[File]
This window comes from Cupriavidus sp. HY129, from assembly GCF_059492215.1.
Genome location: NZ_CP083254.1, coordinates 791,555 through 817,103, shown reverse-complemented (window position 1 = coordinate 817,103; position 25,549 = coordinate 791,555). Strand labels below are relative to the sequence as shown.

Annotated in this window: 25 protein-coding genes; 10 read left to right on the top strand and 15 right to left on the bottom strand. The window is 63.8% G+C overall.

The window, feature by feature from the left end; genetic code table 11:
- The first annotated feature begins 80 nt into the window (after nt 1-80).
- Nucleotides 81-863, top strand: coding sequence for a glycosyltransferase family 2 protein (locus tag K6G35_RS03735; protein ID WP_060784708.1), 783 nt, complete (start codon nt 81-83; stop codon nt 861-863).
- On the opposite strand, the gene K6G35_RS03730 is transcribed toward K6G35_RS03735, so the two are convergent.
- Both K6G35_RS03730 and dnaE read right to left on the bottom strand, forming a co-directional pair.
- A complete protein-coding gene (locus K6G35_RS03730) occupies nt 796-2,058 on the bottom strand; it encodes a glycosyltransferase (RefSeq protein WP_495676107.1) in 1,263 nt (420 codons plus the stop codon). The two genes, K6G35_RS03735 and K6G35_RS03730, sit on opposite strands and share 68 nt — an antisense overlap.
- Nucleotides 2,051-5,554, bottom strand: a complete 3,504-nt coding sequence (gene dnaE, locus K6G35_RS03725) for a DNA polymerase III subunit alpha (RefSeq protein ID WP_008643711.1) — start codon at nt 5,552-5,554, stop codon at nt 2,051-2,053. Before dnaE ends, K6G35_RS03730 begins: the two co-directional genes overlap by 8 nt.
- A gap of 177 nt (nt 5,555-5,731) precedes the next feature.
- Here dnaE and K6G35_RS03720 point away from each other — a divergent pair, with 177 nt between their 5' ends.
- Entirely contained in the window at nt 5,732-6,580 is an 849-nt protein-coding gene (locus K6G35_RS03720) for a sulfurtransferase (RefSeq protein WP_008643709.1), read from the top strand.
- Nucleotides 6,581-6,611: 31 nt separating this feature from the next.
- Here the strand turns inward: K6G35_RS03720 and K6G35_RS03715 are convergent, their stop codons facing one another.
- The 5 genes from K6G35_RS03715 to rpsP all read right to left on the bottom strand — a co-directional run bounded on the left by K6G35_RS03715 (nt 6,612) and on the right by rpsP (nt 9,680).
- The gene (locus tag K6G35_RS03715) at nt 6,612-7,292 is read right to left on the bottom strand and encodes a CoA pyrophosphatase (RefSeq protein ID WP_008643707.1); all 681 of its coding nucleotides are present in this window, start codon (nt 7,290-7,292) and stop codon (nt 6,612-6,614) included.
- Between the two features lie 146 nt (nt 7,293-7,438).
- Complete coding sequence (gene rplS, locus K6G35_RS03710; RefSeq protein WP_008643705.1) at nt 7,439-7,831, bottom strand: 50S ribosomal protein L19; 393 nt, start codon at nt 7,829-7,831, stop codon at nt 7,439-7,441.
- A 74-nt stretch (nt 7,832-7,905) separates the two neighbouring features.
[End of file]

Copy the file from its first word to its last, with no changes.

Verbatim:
This window comes from Cupriavidus sp. HY129, from assembly GCF_059492215.1.
Genome location: NZ_CP083254.1, coordinates 791,555 through 817,103, shown reverse-complemented (window position 1 = coordinate 817,103; position 25,549 = coordinate 791,555). Strand labels below are relative to the sequence as shown.

Annotated in this window: 25 protein-coding genes; 10 read left to right on the top strand and 15 right to left on the bottom strand. The window is 63.8% G+C overall.

The window, feature by feature from the left end; genetic code table 11:
- The first annotated feature begins 80 nt into the window (after nt 1-80).
- Nucleotides 81-863, top strand: coding sequence for a glycosyltransferase family 2 protein (locus tag K6G35_RS03735; protein ID WP_060784708.1), 783 nt, complete (start codon nt 81-83; stop codon nt 861-863).
- On the opposite strand, the gene K6G35_RS03730 is transcribed toward K6G35_RS03735, so the two are convergent.
- Both K6G35_RS03730 and dnaE read right to left on the bottom strand, forming a co-directional pair.
- A complete protein-coding gene (locus K6G35_RS03730) occupies nt 796-2,058 on the bottom strand; it encodes a glycosyltransferase (RefSeq protein WP_495676107.1) in 1,263 nt (420 codons plus the stop codon). The two genes, K6G35_RS03735 and K6G35_RS03730, sit on opposite strands and share 68 nt — an antisense overlap.
- Nucleotides 2,051-5,554, bottom strand: a complete 3,504-nt coding sequence (gene dnaE, locus K6G35_RS03725) for a DNA polymerase III subunit alpha (RefSeq protein ID WP_008643711.1) — start codon at nt 5,552-5,554, stop codon at nt 2,051-2,053. Before dnaE ends, K6G35_RS03730 begins: the two co-directional genes overlap by 8 nt.
- A gap of 177 nt (nt 5,555-5,731) precedes the next feature.
- Here dnaE and K6G35_RS03720 point away from each other — a divergent pair, with 177 nt between their 5' ends.
- Entirely contained in the window at nt 5,732-6,580 is an 849-nt protein-coding gene (locus K6G35_RS03720) for a sulfurtransferase (RefSeq protein WP_008643709.1), read from the top strand.
- Nucleotides 6,581-6,611: 31 nt separating this feature from the next.
- Here the strand turns inward: K6G35_RS03720 and K6G35_RS03715 are convergent, their stop codons facing one another.
- The 5 genes from K6G35_RS03715 to rpsP all read right to left on the bottom strand — a co-directional run bounded on the left by K6G35_RS03715 (nt 6,612) and on the right by rpsP (nt 9,680).
- The gene (locus tag K6G35_RS03715) at nt 6,612-7,292 is read right to left on the bottom strand and encodes a CoA pyrophosphatase (RefSeq protein ID WP_008643707.1); all 681 of its coding nucleotides are present in this window, start codon (nt 7,290-7,292) and stop codon (nt 6,612-6,614) included.
- Between the two features lie 146 nt (nt 7,293-7,438).
- Complete coding sequence (gene rplS, locus K6G35_RS03710; RefSeq protein WP_008643705.1) at nt 7,439-7,831, bottom strand: 50S ribosomal protein L19; 393 nt, start codon at nt 7,829-7,831, stop codon at nt 7,439-7,441.
- A 74-nt stretch (nt 7,832-7,905) separates the two neighbouring features.